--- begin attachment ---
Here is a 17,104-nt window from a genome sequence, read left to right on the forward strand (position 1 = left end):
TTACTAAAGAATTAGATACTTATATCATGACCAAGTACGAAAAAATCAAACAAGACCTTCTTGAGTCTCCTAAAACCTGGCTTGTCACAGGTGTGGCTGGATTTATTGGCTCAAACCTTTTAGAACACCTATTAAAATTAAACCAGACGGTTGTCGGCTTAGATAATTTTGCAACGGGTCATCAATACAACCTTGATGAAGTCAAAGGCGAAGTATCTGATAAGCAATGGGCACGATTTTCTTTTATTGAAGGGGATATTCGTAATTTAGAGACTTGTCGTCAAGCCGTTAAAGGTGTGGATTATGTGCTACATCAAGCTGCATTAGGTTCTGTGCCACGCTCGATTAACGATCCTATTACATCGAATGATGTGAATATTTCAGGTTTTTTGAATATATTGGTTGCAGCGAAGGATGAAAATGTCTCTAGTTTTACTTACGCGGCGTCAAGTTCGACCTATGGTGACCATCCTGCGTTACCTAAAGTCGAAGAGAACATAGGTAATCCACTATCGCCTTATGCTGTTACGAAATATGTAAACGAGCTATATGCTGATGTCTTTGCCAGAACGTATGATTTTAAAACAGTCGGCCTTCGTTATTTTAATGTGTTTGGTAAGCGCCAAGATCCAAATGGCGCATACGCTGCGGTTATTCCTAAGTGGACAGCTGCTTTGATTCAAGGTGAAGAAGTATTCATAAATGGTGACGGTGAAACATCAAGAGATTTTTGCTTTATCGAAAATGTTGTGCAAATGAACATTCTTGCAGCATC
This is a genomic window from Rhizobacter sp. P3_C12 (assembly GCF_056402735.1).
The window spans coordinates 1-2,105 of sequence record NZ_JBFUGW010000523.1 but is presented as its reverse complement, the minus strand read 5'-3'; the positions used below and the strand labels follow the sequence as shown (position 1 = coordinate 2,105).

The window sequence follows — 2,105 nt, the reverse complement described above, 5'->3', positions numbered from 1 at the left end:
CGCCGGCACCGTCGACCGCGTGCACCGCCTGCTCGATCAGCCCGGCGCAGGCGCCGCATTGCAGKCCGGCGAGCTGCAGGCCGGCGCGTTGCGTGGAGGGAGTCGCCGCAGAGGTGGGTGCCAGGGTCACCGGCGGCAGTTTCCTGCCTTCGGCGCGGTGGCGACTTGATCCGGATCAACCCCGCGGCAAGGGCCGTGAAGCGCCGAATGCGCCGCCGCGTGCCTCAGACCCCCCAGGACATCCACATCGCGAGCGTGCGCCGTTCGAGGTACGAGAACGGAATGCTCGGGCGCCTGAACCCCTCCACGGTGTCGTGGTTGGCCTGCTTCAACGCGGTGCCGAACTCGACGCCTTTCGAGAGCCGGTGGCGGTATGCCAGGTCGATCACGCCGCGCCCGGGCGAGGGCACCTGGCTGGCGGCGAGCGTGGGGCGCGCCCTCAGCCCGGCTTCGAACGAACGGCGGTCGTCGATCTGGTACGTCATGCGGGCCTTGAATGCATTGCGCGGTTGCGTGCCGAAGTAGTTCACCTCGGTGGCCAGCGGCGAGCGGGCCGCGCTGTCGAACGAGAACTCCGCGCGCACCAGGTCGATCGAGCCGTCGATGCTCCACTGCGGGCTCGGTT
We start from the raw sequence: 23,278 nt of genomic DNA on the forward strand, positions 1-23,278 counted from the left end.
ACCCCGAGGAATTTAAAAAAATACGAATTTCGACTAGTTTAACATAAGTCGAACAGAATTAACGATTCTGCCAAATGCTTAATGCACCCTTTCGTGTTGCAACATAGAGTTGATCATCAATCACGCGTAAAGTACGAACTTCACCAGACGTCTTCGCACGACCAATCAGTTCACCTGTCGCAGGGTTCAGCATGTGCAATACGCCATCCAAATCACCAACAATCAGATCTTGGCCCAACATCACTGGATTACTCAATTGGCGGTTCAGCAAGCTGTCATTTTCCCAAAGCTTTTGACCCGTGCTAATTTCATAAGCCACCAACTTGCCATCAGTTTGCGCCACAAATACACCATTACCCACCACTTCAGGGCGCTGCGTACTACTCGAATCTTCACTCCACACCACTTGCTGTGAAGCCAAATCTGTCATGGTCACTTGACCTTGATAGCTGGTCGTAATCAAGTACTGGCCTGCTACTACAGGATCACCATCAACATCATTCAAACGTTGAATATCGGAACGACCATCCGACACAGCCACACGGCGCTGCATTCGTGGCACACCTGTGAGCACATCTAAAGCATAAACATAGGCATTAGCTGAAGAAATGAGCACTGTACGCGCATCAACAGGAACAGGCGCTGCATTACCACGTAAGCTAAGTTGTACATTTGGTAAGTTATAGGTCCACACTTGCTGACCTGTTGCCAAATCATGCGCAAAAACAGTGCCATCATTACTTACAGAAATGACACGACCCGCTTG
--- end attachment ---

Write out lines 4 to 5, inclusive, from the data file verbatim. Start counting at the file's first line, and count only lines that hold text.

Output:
The window spans coordinates 1-2,105 of sequence record NZ_JBFUGW010000523.1 but is presented as its reverse complement, the minus strand read 5'-3'; the positions used below and the strand labels follow the sequence as shown (position 1 = coordinate 2,105).

The window sequence follows — 2,105 nt, the reverse complement described above, 5'->3', positions numbered from 1 at the left end: